Having had the bad luck to get stuck in gear in the first place, Schumacher was at least fortunate enough to be stuck in a high enough gear to be able to lap the circuit at a reasonable pace. Using his sports car-honed experience of having to adjust his driving style to save fuel, he set about the task of finding the quickest way around the Circuit de Catalunya in fifth gear.
The telemetry overlay provided a fascinating insight into how well he was coping with the challenge – not to mention the impressive drive-ability of his Zetec-R – before a Cosworth engineer pulled the plug on the readout to stop their rivals from learning too much.
Schumacher even briefly returned to the lead on lap 41, before his final pit stop. He rejoined the track in second ahead of Hakkinen, but the question of whether the McLaren driver’s three-stop strategy would have paid off remained unknown: a damaged radiator led to a Peugeot engine failure on lap 49 as he closed on the Benetton.
He was the first of three drivers to drop out of third place, helping Schumacher keep his hold on second. Lehto in the other Benetton held the position for just four laps until his engine failed. Next up was the second McLaren of Martin Brundle, whose clutch failed in a shower of sparks and flames six laps from home, and was classified 11th.
This string of retirements elevated Mark Blundell and his Tyrrell into a podium position. This was Blundell’s third and would be his last. It was also the 77th and final podium appearance for Tyrrell, who quickly declined and disappeared from F1 over the next four years.
Jean Alesi came in fourth, the Ferrari driver having slipped backwards during the pit stops. Team mate Gerhard Berger had tangled with Barrichello on the first lap, gone off at turn one later in the race, then retired with a broken gearbox before half-distance.
Pierluigi Martini and Eddie Irvine completed the points finishers – the latter despite having to pit to replace his front wing following an excursion at the temporary chicane. The other classified finishers included the two Ligiers and Zanardi’s old Lotus – Herbert had spun the new car into a gravel trap at turn ten.
The sole remaining Simtek of David Brabham also took the chequered flag four laps down. This was some consolation for the team who, like Williams, had endured a tragic month. But having had two of their chassis destroyed, Brabham would be their only entry for the next race as well.
There was no repeat of the wing failures seen in testing during the race, with one exception: Pacific retired Gachot’s car just before half-distance after a problem with his rear wing, which he suspected he damaged on a kerb. Team mate Belmondo spun out on his third lap.
1994 Spanish Grand Prix result
|Pos.||#||Driver||Car||Laps||Time / gap / reason|
|1||0||Damon Hill||Williams-Renault||65||1hr 36’14.374|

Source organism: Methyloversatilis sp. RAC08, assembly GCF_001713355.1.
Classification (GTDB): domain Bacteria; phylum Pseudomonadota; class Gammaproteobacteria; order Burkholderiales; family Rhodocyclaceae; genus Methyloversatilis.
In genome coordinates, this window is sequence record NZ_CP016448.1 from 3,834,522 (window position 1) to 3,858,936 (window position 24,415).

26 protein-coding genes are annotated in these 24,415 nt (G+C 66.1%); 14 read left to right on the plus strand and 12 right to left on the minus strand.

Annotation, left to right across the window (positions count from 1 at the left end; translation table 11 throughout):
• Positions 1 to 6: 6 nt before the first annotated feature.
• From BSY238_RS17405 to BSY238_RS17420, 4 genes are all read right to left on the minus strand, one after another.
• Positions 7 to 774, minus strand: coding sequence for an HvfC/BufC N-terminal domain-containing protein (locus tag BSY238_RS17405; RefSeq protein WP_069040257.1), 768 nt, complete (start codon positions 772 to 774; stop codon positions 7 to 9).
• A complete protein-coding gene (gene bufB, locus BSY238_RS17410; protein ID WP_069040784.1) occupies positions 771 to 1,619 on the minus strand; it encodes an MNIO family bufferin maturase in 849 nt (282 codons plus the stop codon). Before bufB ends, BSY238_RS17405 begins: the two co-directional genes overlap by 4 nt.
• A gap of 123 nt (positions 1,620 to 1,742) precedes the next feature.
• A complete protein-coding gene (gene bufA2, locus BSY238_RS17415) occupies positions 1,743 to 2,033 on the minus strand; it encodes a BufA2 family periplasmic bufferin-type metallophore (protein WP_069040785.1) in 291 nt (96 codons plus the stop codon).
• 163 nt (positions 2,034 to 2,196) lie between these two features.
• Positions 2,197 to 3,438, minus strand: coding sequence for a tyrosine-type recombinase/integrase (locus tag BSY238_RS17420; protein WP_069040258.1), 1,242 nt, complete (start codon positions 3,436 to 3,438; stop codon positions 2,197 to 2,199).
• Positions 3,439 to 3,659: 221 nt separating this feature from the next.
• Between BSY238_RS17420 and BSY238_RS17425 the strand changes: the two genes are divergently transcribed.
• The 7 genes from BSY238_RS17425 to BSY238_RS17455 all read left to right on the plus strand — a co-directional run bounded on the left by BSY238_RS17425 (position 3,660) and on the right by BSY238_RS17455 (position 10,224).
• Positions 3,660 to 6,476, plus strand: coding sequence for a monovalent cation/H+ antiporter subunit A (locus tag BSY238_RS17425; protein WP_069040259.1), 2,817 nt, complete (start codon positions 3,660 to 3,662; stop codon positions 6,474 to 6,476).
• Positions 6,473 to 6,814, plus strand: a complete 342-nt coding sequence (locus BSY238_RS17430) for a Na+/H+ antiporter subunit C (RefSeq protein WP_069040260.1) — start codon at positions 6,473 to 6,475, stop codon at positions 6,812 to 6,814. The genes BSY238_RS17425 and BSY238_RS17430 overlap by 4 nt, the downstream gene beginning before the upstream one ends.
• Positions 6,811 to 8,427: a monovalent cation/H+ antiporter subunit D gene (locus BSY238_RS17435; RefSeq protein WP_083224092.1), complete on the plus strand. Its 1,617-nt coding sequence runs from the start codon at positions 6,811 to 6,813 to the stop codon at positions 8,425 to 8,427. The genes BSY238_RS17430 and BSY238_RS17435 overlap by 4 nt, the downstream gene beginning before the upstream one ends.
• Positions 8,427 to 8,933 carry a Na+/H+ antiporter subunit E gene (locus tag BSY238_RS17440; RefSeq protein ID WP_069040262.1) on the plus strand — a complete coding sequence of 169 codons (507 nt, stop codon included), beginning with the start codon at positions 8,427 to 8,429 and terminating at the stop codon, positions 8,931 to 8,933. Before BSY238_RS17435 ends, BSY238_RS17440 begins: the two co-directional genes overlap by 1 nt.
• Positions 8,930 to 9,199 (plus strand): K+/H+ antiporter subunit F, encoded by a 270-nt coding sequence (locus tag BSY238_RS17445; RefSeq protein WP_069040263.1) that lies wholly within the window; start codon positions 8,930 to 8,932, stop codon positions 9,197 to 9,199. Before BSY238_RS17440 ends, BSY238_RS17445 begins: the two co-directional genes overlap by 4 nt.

|4||27||Jean Alesi||Ferrari||64||1 lap|
|5||23||Pierluigi Martini||Minardi-Ford||64||1 lap|
|6||15||Eddie Irvine||Jordan-Hart||64||1 lap|
|7||26||Olivier Panis||Ligier-Renault||63||2 laps|
|8||25||Eric Bernard||Ligier-Renault||62||3 laps|
|9||11||Alessandro Zanardi||Lotus-Mugen-Honda||62||3 laps|
|10||31||David Brabham||Simtek-Ford||61||4 laps|
|34||Bertrand Gachot||Pacific-Ilmor||32||Broken wing|
|10||Gianni Morbidelli||Footwork-Ford||24||Fuel system|
Williams’s vital win
There may have been an element of luck about Hill’s win, but it was a badly-needed result for him and the Williams team. It also served to alleviate some of the pressure on Hill, who had been thrust into the role of lead driver following Senna’s death.
“This victory must go to everyone at Williams, who’ve been through terrible times,” he said afterwards, “and also to all the fans of Ayrton Senna who I met in Brazil who said to me that they would be very pleased to see the Williams team do well.”
But Hill had barely made a scratch on Schumacher’s lead in the championship. The Benetton driver remained 29 points clear having taken 46 of the available 50.
And it remained to be seen whether anything less than a serious technical problem could stop Schumacher from winning. His lap time on the 18th tour, before his gearbox problem struck, was the fastest of the race by seven-tenths of a second.
A version of this article previously appeared in 2007.
Grand Prix flashback
- Schumacher seals record-breaking 10th constructors championship for Ferrari
- Strategic superiority clinches Schumacher’s first Ferrari title
- Disaster for Hakkinen brings title within Schumacher’s grasp
- Schumacher turns the tide against McLaren on tragic day at Monza
- Hakkinen stuns Schumacher with three-wide pass for fourth win
1994 F1 season
- “He died and we didn’t even know”: How one fan witnessed the 1994 San Marino GP
- Newey gives new insight into Senna’s death and why he feels guilty over it
- Schumacher’s first title tainted by clash with Hill
- Hill denies Schumacher after Brundle’s crash disrupts race
- Schumacher edges clear as fuel rig thwarts Hill
Images © Williams/LAT, Toniarch